“So whatever you wish that others would do to you, do also to them, for this is the Law and the Prophets” (Matthew 7:12).

On this command hang the law and the prophets, this is no small thing. The moral concerns of the entire law and prophets can be summarized under this banner. Jesus uses this same language when discussing the overlapping concept of loving one’s neighbor as one’s self (Matt 22:39-40). In other words, this critical command is intended for pervasive application. Every corner of our lives should have the light of this imperative shine on it. Every relationship should be viewed through this lens.

First step in application is to think through the way you want to be treated in different situations. When fearful I wish others to be reassuring. When in pain I want others to be compassionate. When angry I want others to be patient. When excited I want others to share my joy. When I fail I want others to show grace.

The second step in application is to think through our relational contexts. What would it look like to apply this command in these different relationships?

  • In our homes
    • Spouses
    • Children
    • Parents
    • Extended Family
  • At our jobs
    • Bosses
    • Co-workers
    • Employees
  • With our neighbors
    • Friends
    • Acquaintances
  • In our churches
    • Pastors/Elders
    • Members
    • Visitors

A great variety of relational scenarios arise in these different contexts. Taking the golden rule and pressing it into each unique situation would change the we way we relate and the way people feel with us. What would happen if this truth guided how we engaged in all our relationships? How would things be different? How would people feel? How would we feel? The command requires intentionality and sacrifice. It requires Christ-likeness…for “Christ did not please himself” (Rom 15:3). He put the interest of others before himself. He embodied the command to love neighbor and fleshed out the golden imperative.

Immanuel: God With Us In Our Sin

Names mean something. This was especially true in the world of Christ. Names were carefully chosen and would often set the trajectory of a child’s life. In the Matthew narrative we learn that the naming of Jesus was no different. The text says that Mary and Joseph received divine guidance regarding what they would call Jesus. “You shall call his name Jesus for He will save his people from their sins” (Matt 1:21).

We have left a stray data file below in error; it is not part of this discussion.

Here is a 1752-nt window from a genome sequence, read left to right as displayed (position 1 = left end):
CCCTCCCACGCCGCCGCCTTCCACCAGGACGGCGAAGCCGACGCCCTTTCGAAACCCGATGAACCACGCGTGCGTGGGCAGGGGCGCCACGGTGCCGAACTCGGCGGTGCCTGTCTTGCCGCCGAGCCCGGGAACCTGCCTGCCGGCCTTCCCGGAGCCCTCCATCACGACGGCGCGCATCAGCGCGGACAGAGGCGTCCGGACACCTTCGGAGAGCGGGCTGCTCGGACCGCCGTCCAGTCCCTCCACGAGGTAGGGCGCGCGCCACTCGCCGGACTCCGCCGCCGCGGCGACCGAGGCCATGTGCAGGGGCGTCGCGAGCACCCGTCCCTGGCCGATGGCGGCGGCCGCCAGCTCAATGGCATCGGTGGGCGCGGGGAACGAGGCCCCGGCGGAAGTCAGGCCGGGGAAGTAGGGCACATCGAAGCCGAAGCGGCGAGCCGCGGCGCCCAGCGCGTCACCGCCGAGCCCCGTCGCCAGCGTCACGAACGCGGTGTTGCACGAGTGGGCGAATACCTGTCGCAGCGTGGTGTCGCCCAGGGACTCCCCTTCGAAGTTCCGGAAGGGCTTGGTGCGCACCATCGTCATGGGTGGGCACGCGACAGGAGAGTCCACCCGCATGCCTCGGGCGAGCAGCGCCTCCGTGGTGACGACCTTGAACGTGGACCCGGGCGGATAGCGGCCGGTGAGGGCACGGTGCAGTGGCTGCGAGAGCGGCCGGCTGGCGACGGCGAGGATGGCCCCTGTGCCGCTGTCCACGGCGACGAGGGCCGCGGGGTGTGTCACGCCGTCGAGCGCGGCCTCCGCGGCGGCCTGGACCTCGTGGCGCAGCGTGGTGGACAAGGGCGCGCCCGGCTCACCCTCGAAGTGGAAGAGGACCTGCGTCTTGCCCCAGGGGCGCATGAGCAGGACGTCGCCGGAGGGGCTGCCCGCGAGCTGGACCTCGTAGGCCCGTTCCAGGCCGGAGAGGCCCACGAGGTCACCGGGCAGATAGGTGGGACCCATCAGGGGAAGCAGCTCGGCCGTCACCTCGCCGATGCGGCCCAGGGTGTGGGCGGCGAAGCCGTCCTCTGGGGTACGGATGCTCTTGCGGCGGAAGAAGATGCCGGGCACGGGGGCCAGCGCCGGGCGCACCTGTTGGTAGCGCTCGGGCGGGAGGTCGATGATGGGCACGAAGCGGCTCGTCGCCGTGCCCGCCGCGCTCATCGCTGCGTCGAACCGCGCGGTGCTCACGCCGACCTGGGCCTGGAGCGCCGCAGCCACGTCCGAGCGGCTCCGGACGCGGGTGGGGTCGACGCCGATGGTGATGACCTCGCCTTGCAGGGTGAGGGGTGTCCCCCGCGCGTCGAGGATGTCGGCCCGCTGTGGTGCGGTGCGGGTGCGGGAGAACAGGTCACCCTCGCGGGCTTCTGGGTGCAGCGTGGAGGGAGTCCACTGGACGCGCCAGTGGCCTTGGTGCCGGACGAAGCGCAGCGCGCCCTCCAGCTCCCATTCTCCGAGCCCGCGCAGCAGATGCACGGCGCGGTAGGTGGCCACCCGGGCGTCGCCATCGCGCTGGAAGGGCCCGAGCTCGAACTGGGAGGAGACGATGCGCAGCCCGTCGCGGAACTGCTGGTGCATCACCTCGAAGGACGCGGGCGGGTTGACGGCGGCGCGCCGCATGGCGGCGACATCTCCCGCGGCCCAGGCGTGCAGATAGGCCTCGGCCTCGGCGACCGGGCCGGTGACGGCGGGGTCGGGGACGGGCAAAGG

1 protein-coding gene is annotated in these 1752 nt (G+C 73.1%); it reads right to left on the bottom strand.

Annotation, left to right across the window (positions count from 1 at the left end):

The name Jesus has Hebrew roots, it literally means “God saves.” God the Father makes clear what the saving work of Jesus is focused on…sin. His name indicated the reason for his coming. His name was a constant reminder of why he was born. Jesus came to deal with sin, this is absolutely central to his purpose. In the context it is very interesting to see that the author moves on to state that his name will be called Immanuel, which means “God is with us” (Matt 1:23).

Placing these two names side by side is instructive, something the context also seems to require. God is with us and God saves us from sin. Jesus is the God-man who enters the fray, he comes alongside and is present with us even in our sin. To save us from our sin he must walk with us as we struggle and falter. The saving work of God is not accomplished at a distance. He is uncomfortably present…so much so that “he who knew no sin became sin so that we might become the righteousness of God” (2 Cor 5:21).

When we speak of the God who is with us, we mean to say that he is with us in our darkest moments, our greatest sins, our desperation, our brokenness, our weakness, our pain, our grief, our suffering…he is with us in the places where we need him most. Luther was right, God is “with us in the muck and in the work that makes his skin steam.”

Round 1: Why Does God’s Indwelling Presence Matter?